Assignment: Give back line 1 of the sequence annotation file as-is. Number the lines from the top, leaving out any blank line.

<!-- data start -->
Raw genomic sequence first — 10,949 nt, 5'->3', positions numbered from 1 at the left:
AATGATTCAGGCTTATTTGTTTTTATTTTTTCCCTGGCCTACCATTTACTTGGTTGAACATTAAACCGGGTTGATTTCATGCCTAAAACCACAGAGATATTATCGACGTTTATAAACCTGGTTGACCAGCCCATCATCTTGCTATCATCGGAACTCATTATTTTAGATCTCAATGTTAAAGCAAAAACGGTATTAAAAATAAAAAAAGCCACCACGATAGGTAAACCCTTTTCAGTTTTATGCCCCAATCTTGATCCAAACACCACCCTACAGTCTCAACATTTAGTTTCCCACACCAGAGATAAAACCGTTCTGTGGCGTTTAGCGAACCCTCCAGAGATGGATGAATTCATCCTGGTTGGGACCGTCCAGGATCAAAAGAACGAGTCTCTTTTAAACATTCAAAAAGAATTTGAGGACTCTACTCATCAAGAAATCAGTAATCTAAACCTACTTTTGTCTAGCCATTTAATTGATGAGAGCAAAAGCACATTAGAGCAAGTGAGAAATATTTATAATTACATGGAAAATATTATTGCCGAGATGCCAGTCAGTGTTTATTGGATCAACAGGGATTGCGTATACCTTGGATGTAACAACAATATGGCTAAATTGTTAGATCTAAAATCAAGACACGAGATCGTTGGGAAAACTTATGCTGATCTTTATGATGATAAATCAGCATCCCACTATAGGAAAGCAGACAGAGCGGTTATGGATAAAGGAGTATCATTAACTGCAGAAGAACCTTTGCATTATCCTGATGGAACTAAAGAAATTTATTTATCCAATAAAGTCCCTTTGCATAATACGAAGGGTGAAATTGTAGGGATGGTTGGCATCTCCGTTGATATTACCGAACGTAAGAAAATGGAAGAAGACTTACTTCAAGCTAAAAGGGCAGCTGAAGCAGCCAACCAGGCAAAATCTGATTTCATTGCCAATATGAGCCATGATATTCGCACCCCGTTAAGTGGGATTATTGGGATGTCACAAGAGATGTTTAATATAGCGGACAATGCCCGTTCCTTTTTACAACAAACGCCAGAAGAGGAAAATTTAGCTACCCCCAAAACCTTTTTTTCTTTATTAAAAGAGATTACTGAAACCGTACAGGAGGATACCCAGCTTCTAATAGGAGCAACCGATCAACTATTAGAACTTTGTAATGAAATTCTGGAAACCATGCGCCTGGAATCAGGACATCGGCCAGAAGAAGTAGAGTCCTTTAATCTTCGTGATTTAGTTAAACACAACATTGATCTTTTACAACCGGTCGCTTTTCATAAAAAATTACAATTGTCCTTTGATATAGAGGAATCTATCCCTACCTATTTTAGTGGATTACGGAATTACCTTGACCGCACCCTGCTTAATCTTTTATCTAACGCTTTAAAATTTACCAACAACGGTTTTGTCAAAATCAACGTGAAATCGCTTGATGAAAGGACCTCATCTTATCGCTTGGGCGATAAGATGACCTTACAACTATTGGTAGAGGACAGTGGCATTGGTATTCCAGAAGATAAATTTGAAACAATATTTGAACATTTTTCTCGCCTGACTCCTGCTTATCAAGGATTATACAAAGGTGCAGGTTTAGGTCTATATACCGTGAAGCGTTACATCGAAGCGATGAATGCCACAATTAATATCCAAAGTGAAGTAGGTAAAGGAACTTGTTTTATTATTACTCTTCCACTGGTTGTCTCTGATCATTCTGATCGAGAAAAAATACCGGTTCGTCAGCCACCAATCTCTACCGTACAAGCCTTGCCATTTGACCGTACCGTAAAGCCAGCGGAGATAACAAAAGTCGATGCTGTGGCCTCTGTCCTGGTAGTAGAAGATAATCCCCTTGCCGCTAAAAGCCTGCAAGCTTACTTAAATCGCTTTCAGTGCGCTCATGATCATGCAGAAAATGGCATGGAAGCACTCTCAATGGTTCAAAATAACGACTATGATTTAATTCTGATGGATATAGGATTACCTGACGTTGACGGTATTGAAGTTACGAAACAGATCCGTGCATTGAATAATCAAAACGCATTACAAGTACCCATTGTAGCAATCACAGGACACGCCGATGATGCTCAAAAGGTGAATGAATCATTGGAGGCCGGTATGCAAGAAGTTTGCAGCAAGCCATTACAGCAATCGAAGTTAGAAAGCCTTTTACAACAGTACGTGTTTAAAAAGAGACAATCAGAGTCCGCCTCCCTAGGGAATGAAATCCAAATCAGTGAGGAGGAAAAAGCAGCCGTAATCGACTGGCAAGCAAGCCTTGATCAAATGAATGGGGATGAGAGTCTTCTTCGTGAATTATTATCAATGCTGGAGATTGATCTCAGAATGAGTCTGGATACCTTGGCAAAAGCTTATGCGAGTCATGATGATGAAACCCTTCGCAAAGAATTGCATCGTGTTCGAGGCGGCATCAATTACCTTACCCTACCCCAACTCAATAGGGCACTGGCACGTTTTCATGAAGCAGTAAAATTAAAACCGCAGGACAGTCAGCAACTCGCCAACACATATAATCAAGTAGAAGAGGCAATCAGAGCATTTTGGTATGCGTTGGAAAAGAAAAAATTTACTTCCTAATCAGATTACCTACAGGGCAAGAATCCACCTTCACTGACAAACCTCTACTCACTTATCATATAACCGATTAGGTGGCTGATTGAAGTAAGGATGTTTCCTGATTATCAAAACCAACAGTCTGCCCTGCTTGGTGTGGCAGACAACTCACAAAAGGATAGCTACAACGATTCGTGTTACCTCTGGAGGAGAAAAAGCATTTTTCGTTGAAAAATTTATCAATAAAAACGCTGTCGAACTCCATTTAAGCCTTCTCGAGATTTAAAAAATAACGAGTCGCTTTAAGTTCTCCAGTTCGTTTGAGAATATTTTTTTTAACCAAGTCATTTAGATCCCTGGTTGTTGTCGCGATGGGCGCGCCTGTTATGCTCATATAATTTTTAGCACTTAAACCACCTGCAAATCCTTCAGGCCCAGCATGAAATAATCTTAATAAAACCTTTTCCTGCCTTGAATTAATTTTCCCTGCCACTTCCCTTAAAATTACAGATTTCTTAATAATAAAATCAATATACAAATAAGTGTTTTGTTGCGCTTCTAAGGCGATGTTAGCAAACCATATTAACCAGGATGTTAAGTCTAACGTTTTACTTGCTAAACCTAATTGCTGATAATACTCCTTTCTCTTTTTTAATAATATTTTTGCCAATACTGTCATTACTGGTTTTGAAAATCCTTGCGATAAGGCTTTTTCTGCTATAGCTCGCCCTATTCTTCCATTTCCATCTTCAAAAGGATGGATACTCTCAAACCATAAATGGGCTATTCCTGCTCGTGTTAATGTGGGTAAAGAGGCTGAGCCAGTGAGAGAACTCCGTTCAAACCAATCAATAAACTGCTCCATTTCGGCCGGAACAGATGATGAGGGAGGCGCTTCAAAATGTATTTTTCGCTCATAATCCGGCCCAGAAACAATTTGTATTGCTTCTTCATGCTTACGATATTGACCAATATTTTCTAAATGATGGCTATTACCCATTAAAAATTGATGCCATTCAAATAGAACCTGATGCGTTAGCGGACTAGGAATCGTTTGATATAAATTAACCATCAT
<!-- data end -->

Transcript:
Raw genomic sequence first — 10,949 nt, 5'->3', positions numbered from 1 at the left: